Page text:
From file "057_pss" entitled "Market.qxd" page 01
From file "057_pss" entitled "Market.qxd" page 01
From file "058_pss" entitled "Market.qxd" page 01
From file "058_pss" entitled "Market.qxd" page 01

Marc Schneider never intended to have his voice recognized at cocktail parties or be interviewed by the local paper as a quasi-celebrity. He was surprised when asked by the school board to speak on behalf of an upcoming levy, and he certainly never envisioned being called “Frasier Crane” by his wife.

As the president of Schneider Lumber, a $12 million, single-location dealer in Canton, Ohio, all he wanted was to sustain his pro customer base and reclaim some cash business from the big box home improvement retailers that had moved into town. “I'm just trying to sell lumber,” he says.

He chose the radio to deliver his message, specifically, a series of self-written and self-narrated 60-second spots that run nine months a year. No clever dialogue or jingles here—just Schneider talking about the great deals and selection of products available at his lumberyard that month, with an occasional quip about a timely community issue. “We wanted to set ourselves apart from the national ads and brands with a local voice and focus,” he says.

After generally abdicating retail sales and some contractor business to The Home Depot and Lowe's during the last decade, dealers like Schneider Lumber are trying to take back some market share by going head-to-knee with the giants. “We needed to protect our position in the market,” says Nate Bond, director of sales for Parr Lumber, a 23-location, $228 million operation based in Hillsboro, Ore.

Dealers in the same position have resorted to everything from logo-laden merchandise to contractor loyalty programs and full-blown ad campaigns—with mixed results. Successful efforts, say experts and savvy dealers, begin with creating a brand for the business, and then building awareness and loyalty in the market toward sustainable profits.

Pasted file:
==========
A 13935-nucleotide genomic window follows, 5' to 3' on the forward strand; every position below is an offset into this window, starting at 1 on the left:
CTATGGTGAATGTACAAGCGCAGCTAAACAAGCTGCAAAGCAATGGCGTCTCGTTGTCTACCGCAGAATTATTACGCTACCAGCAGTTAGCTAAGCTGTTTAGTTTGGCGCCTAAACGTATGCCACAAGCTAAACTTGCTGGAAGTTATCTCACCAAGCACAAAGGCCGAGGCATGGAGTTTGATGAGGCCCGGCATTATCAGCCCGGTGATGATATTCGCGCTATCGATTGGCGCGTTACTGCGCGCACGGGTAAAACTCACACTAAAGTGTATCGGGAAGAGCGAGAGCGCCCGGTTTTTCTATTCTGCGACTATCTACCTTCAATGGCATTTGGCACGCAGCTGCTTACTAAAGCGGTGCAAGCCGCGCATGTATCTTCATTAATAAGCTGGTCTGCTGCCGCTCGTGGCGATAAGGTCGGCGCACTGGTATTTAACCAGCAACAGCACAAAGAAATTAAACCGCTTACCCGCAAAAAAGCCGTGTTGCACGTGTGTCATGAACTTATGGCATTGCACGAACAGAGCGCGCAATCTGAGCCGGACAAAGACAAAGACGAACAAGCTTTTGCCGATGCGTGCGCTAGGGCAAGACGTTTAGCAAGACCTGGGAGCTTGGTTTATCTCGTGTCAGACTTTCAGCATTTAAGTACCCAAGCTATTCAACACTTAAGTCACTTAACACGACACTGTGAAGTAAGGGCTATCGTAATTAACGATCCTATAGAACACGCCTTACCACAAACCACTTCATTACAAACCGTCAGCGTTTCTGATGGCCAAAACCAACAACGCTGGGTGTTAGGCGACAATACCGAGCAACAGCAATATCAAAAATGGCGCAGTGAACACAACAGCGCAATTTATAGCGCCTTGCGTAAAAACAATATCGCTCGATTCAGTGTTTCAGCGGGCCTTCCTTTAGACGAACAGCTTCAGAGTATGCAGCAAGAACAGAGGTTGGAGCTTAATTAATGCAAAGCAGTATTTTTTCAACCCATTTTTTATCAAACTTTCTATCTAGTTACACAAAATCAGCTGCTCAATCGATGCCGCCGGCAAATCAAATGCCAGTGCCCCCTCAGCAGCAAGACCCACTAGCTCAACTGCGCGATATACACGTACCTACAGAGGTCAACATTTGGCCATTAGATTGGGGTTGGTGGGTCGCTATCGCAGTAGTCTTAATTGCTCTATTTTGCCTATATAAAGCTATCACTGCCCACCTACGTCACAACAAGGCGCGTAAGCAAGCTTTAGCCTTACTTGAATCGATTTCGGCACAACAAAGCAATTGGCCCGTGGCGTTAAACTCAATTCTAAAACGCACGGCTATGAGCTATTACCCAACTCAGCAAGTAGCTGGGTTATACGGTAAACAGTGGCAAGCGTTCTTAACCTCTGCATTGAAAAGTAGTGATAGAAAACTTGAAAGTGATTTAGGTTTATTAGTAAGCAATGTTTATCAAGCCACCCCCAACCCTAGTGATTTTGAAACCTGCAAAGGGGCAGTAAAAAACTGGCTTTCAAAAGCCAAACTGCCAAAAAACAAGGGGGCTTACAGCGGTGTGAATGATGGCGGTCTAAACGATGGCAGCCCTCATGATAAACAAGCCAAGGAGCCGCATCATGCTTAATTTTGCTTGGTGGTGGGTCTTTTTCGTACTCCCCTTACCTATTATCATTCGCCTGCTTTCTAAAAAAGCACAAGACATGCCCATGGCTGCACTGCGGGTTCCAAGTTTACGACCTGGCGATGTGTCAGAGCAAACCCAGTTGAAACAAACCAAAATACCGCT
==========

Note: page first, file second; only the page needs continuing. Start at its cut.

Stamping a Brand For Cape Cod Lumber's (CCL) two operations in Abington and Mansfield, Mass., Jack Meehan and his crew at Yellow Steel, a building industry–focused marketing firm in Portsmouth, N.H., developed a more focused brand for the business.

Under a tag line of “A Lumberyard for Contractors” supplemented by the slogan “No Carts. No Carriages. No Birdhouse Clinics.,” Cape Cod Lumber intended to remind local pros that it was better equipped to handle their business needs. “We went right after the big boxes,” says Meehan. “Cape Cod Lumber rebranded itself and the results have been phenomenal.” Inspired by the campaign, about 500 pros, primarily small- and medium-sized customers, joined CCL's alliance program and sales increased by an estimated $1 million compared to the previous year.

Parr Lumber took a similar approach to recapture cash sales. “Our competitors told us ‘You can have it' when it came to retail business,” says Bond. “Lowe's and Depot do a great job, but we saw an opportunity to attract certain segments of the market that were big-box-aversive.”

Using a variety of media vehicles, including newspaper and radio, Parr communicated a brand that promoted excellent service, unhurried and uncrowded stores, and pro-level expertise. Since initiating the effort in 2001, Parr's cash sales have increased by as much as $500,000 per month compared to the same months in previous years.

Schneider's approach was more subtle, though still effective, in attacking the national competitors. Leveraging co-op dollars and a near-monopolized radio market (the station he uses has 40 percent market share), Schneider's local focus and conversational tone presented a stark contrast to the polished, generic print and TV ads run by the box retailers. In two-plus years, cash sales have increased from 6 percent to 16 percent of revenue.